I don’t write this to try and talk a good tech out of taking a promotion, but more to help a tech that is struggling with management understand what their manager might be going through. Depending on the person, it can be a really stressful transition and there are times when that pain gets pushed off onto you. What might be even worse is when a person takes the promotion, realizes they hate it but views going back into the shop as a demotion. It forces the manager to stay in a role they don’t fit and makes their life a living hell.

This obviously isn’t every situation, but I’ve seen enough of them to know that it’s really common. As a tech, take time to understand the situation and the pressure that your service manager or supervisor might be under. I am a believer that most people don’t intend to be mean, but the stresses of internal and external pressures can get to anybody.

2. Inadequate training

Oftentimes, in the service business, managers are thrust into a role with no preparation for the role they are about to take on. As business leaders, I think we often look for our internal talent to grow into leadership roles. It’s easy to look at somebody who is great at their job and think that it’s going to easily translate into a bigger role. I’ve been guilty of this in the past, and it’s been unfair to the manager that I promoted.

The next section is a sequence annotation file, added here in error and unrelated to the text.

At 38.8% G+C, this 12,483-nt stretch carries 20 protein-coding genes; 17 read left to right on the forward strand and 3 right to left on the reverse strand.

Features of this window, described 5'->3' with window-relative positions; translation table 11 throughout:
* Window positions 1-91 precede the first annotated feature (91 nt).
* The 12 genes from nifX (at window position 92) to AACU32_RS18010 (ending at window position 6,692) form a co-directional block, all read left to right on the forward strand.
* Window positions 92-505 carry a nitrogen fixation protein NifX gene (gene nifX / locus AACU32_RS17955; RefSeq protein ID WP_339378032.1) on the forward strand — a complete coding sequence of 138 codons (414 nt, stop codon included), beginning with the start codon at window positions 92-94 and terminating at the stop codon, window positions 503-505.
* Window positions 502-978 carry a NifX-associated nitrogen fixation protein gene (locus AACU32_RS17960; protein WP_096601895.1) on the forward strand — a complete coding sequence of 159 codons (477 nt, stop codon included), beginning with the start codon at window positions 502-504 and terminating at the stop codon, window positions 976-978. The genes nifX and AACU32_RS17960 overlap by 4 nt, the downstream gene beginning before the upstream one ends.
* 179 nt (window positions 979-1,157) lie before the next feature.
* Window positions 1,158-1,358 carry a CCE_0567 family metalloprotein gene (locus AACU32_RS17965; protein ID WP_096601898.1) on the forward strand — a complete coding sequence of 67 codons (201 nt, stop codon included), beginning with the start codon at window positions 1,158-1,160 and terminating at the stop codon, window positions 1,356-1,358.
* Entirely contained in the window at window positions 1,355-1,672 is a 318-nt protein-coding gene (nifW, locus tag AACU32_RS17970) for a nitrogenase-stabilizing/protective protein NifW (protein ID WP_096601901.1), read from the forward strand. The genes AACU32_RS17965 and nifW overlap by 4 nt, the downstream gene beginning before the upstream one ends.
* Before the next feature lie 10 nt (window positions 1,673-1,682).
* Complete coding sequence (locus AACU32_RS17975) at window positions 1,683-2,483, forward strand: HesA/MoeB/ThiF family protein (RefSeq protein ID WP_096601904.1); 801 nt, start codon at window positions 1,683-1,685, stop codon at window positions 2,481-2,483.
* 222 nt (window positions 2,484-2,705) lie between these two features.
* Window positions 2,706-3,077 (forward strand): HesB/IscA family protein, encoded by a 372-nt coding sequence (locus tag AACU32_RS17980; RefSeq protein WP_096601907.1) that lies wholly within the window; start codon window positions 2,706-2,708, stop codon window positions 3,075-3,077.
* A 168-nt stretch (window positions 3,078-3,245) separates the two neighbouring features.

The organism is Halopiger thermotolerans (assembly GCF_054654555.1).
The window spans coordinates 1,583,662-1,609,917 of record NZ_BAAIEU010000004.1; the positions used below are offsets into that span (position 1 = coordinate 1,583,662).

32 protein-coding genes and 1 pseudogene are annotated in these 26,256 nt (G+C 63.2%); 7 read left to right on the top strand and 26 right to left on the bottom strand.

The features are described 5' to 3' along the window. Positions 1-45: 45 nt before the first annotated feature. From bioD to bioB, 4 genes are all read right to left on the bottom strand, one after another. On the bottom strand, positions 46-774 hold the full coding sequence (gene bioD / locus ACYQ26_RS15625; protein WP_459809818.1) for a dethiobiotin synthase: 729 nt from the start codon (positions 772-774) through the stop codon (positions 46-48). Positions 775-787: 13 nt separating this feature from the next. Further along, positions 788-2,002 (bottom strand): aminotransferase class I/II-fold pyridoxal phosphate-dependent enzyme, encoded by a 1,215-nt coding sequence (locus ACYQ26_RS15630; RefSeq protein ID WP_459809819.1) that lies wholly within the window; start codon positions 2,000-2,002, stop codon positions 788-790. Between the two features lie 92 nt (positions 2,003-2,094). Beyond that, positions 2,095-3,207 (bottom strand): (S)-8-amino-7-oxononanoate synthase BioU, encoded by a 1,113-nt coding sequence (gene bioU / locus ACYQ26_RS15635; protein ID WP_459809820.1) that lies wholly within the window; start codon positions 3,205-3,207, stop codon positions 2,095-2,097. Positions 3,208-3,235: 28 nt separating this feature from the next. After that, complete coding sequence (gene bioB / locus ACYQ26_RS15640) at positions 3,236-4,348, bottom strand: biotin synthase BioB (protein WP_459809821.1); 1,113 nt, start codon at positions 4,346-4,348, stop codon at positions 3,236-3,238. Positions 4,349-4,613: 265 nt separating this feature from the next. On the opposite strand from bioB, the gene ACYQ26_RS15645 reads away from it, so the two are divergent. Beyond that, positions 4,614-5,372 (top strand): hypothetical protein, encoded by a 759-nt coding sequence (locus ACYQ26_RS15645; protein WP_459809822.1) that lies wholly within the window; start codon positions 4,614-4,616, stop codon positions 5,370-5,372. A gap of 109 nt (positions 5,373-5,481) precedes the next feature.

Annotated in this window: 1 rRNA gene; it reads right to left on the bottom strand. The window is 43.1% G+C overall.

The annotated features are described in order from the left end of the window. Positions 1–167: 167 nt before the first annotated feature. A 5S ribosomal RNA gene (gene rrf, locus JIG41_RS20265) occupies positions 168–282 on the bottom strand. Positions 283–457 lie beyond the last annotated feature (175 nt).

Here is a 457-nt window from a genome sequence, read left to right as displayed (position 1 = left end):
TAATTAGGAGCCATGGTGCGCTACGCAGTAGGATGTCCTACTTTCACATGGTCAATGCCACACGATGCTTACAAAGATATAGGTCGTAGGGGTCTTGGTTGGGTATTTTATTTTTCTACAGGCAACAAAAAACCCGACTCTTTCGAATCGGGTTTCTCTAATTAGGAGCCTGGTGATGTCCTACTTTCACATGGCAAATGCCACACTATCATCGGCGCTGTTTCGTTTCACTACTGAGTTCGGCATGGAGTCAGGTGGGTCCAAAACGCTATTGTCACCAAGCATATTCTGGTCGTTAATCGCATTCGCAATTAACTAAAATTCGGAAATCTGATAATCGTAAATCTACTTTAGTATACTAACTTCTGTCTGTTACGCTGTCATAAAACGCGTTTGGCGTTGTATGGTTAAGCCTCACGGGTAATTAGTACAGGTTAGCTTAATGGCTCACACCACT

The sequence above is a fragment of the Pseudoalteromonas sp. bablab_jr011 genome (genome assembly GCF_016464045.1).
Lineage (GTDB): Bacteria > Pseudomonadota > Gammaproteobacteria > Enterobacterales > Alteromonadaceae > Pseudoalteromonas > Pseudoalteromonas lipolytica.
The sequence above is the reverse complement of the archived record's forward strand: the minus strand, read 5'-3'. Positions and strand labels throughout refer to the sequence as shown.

Similar to the Gretzky effect, not being trained on the necessary skills to do an entirely different job can result in a lot of frustration. That frustration can be passed along to the new manager’s direct reports, making life miserable for everybody. It’s understandable when they don’t have any type of training in organizing and leading an entire department.

On the other side of this, many techs don’t take the initiative to prepare on their own for that jump in responsibility. We have a tendency to be overconfident in our own skills and this can truly bite us in the backside. We overestimate our own skills while underestimating the work needed to put in to become a quality leader.

Technicians can smell this from a mile away and, as somebody who has been in charge of quite a few service departments, can have the same feeling as a shark sensing blood in the water. Rumblings of the new manager’s incompetence start spreading throughout the shop, and it quickly turns into a “me versus them” scenario for the manager. Not fun!

3. Skill requirement

There are also times when a person just doesn’t have the right personality to fit a different role. It takes a different skill set to be a great technician versus a great manager. Some people are fortunate enough to have both. Others struggle to come to terms with the fact that it might not be a fit.

Again, it’s unfortunate when people learn this and some come to this understanding easier than others. It’s not necessarily a bad thing that people understand this upfront as we all have weaknesses. It’s a great thing! New and aspiring managers should focus on improving these skills ahead of time.

How techs can deal with management issues

We’ve gone through the main reasons why we see managers struggling to make the transition from the shop to the office. So, what’s a person to do when they are on the other side of this? What if you’re a technician that is struggling to work with somebody that has been put in a position to fail?